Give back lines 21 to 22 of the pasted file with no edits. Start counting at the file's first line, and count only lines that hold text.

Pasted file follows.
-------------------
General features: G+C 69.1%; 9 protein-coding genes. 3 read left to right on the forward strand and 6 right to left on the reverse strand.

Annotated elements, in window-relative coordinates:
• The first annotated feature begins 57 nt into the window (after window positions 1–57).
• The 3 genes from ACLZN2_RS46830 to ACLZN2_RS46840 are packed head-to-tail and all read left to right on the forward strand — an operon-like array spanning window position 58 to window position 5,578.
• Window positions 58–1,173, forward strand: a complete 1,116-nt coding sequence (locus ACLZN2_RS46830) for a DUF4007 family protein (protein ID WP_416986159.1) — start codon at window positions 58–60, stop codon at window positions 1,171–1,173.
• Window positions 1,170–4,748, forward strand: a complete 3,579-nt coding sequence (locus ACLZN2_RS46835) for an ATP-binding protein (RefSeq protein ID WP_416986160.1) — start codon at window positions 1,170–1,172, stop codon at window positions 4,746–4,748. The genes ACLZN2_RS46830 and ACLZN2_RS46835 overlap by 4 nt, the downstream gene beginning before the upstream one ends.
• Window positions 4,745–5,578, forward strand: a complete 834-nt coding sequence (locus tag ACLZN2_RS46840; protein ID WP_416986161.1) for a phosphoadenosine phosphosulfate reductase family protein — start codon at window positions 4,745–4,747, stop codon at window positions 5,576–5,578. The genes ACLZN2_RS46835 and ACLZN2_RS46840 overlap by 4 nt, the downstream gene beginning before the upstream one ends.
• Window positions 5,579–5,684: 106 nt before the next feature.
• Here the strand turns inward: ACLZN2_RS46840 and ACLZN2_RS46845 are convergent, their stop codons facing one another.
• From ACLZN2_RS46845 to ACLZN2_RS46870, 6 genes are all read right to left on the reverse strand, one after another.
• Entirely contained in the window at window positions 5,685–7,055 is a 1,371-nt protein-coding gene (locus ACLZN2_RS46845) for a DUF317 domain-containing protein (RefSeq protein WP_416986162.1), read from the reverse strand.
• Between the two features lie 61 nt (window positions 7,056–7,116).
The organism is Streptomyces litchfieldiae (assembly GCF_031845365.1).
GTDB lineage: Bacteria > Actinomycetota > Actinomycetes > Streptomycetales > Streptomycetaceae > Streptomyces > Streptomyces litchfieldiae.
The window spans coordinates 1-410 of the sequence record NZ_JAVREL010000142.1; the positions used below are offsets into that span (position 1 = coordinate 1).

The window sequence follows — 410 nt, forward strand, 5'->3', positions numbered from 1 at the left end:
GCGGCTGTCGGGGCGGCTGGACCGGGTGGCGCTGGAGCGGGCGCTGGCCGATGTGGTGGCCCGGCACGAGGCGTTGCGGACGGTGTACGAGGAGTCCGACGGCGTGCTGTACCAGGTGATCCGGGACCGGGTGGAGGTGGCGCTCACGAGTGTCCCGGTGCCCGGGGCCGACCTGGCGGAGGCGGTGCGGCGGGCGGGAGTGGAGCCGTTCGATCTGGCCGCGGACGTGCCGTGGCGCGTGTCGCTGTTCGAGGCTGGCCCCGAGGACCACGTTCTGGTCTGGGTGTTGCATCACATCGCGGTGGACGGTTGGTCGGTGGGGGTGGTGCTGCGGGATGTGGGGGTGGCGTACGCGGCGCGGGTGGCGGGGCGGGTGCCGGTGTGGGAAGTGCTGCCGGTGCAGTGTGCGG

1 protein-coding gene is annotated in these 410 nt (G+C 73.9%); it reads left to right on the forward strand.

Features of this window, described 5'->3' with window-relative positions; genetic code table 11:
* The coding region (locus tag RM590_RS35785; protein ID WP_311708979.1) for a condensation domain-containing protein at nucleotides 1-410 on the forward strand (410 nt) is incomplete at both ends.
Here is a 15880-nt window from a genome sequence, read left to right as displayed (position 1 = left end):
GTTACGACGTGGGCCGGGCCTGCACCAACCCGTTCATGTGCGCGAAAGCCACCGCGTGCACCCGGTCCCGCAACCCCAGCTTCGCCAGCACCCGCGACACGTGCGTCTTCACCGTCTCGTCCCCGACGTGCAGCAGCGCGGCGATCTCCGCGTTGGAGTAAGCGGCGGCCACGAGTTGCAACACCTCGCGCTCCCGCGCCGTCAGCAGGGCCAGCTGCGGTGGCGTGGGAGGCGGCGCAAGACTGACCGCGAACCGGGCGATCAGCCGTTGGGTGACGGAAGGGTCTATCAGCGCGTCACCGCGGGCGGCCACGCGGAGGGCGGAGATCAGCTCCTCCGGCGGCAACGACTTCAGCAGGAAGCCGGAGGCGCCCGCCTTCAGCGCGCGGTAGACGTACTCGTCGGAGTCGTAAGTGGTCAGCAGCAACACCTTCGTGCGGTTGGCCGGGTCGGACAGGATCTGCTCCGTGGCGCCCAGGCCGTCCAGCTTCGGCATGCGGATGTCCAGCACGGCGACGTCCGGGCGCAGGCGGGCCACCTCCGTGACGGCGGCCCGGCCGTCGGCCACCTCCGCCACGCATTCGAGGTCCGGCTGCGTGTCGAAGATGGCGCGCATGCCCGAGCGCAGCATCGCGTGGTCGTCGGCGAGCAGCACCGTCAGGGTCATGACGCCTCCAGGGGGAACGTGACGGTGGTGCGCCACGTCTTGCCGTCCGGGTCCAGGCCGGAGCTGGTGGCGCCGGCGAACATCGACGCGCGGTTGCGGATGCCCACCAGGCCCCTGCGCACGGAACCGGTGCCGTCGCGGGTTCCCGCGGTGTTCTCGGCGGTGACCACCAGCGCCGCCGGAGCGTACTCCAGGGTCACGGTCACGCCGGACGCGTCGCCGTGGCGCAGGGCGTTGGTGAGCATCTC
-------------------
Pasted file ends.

Here is a 15880-nt window from a genome sequence, read left to right as displayed (position 1 = left end):
GTTACGACGTGGGCCGGGCCTGCACCAACCCGTTCATGTGCGCGAAAGCCACCGCGTGCACCCGGTCCCGCAACCCCAGCTTCGCCAGCACCCGCGACACGTGCGTCTTCACCGTCTCGTCCCCGACGTGCAGCAGCGCGGCGATCTCCGCGTTGGAGTAAGCGGCGGCCACGAGTTGCAACACCTCGCGCTCCCGCGCCGTCAGCAGGGCCAGCTGCGGTGGCGTGGGAGGCGGCGCAAGACTGACCGCGAACCGGGCGATCAGCCGTTGGGTGACGGAAGGGTCTATCAGCGCGTCACCGCGGGCGGCCACGCGGAGGGCGGAGATCAGCTCCTCCGGCGGCAACGACTTCAGCAGGAAGCCGGAGGCGCCCGCCTTCAGCGCGCGGTAGACGTACTCGTCGGAGTCGTAAGTGGTCAGCAGCAACACCTTCGTGCGGTTGGCCGGGTCGGACAGGATCTGCTCCGTGGCGCCCAGGCCGTCCAGCTTCGGCATGCGGATGTCCAGCACGGCGACGTCCGGGCGCAGGCGGGCCACCTCCGTGACGGCGGCCCGGCCGTCGGCCACCTCCGCCACGCATTCGAGGTCCGGCTGCGTGTCGAAGATGGCGCGCATGCCCGAGCGCAGCATCGCGTGGTCGTCGGCGAGCAGCACCGTCAGGGTCATGACGCCTCCAGGGGGAACGTGACGGTGGTGCGCCACGTCTTGCCGTCCGGGTCCAGGCCGGAGCTGGTGGCGCCGGCGAACATCGACGCGCGGTTGCGGATGCCCACCAGGCCCCTGCGCACGGAACCGGTGCCGTCGCGGGTTCCCGCGGTGTTCTCGGCGGTGACCACCAGCGCCGCCGGAGCGTACTCCAGGGTCACGGTCACGCCGGACGCGTCGCCGTGGCGCAGGGCGTTGGTGAGCATCTC